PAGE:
Niles observed that "Bypassing earlier scholarship, critics of the past fifty years have generally traced the current era of Beowulf studies back to ",  meaning to Tolkien's essay, which he called "eloquent and incisive". Niles cited George Clark's observation that Tolkien left Beowulf scholars with the "myth of the poet as brooding intellectual, poised between a dying pagan world and a nascent Christian one.
And Other Essays in The New York Times , wrote that the title essay "revolutionized the study of the early English poem Beowulf, in which a young hero crushes a human-handed monster called Grendel. Against the scorn of critics, Tolkien defends the centrality and seriousness of literary monsters, declaring his own belief in the symbolic value of such preternatural representations of sheer evil. Up to that point it had been used as a quarry of linguistic, historical and archaeological detail".
He argued that they represent the impermanence of human life, the mortal enemy that can strike at the heart of everything we hold dear, the force against which we need to muster all our strength — even if ultimately we may lose the fight.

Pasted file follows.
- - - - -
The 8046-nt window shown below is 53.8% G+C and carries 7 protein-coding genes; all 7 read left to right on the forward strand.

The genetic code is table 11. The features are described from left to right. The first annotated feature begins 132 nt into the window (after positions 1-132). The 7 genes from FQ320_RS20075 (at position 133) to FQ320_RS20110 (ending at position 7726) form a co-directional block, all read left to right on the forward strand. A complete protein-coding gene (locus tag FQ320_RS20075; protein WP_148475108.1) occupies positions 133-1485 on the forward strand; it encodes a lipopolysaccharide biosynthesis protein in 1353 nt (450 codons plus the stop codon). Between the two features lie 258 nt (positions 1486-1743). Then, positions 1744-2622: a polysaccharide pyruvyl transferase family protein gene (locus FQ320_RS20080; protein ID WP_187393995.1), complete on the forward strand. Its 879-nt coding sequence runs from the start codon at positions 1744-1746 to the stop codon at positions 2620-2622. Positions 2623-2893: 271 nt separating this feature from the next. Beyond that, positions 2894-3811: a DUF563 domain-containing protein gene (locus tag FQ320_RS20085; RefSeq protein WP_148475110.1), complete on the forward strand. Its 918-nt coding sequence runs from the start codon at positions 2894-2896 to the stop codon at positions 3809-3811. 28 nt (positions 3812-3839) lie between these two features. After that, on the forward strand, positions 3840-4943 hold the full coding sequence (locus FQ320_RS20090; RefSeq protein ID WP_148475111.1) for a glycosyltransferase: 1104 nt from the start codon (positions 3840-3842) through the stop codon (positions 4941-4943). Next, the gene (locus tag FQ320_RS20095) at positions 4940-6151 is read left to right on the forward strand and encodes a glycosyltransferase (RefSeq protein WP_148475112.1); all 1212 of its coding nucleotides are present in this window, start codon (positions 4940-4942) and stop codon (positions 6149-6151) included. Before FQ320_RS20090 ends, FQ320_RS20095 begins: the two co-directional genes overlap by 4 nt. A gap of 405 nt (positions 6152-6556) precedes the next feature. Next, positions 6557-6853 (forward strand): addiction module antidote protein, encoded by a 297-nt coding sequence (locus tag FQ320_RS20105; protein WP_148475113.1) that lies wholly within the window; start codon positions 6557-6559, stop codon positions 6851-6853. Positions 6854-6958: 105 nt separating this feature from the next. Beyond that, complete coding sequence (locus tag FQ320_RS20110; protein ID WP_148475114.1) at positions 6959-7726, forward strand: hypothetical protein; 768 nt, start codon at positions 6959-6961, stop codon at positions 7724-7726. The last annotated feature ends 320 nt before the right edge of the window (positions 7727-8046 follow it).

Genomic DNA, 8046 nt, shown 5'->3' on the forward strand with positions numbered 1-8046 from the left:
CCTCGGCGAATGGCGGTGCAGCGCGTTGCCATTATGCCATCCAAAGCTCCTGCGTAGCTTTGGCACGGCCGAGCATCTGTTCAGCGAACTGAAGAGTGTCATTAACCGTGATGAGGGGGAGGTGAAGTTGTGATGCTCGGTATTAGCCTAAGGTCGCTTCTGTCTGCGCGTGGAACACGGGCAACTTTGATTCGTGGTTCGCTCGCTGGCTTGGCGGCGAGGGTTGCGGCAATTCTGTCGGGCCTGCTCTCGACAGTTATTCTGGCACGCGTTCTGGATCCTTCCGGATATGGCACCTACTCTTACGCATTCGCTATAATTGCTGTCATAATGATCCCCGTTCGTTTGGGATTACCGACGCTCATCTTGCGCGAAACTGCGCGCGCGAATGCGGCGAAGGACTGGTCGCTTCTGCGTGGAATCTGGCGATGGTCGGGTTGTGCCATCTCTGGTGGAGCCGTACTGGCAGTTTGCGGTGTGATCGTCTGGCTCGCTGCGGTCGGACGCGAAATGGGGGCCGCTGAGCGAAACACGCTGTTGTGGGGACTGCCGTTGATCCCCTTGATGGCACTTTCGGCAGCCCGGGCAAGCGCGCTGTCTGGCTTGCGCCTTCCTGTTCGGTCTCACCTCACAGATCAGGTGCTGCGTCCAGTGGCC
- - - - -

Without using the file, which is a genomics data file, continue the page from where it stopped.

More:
Without the monsters, the peculiarly northern courage of Beowulf and his men is meaningless. Tolkien, veteran of the Somme, knew that it was not.
Tolkien's paper was praised by the Irish poet Seamus Heaney in the introduction to his critically acclaimed translation of Beowulf. He wrote that the "epoch-making paper"  stood out in considering Beowulf as literature.
Heaney argued that Tolkien "took for granted the poem's integrity and distinction as a work of art",  and showed how the poem achieved that status: Tolkien assumed that the poet had felt his way through the inherited material - the fabulous elements and the traditional accounts of a heroic past - and by a combination of creative intuition and conscious structuring had arrived at a unity of effect and a balanced order.
He assumed, in other words, that the Beowulf poet was an imaginative writer rather than some kind of back-formation derived from nineteenth-century folklore and philology. A Translation and Commentary , has been linked to the essay. Tolkien stated, for instance, that Beowulf was not an actual picture of Scandinavia around AD, but was a self-consistent picture with the marks of design and thought.
This might leave the reader wondering, commented Shippey, what exactly Tolkien meant by that.
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Shippey argued that there was evidence from the chronology given in the book, supported by the work of scholars such as Martin Rundkvist, that there was serious trouble among the eastern Geats, with migration and the taking over of mead-halls by new leaders, at that time, just as portrayed in the poem.
The Monsters and the Critics". Proceedings of the British Academy. The Monsters and the Critics. An Anthology of Beowulf Criticism.
University of Notre Dame Press.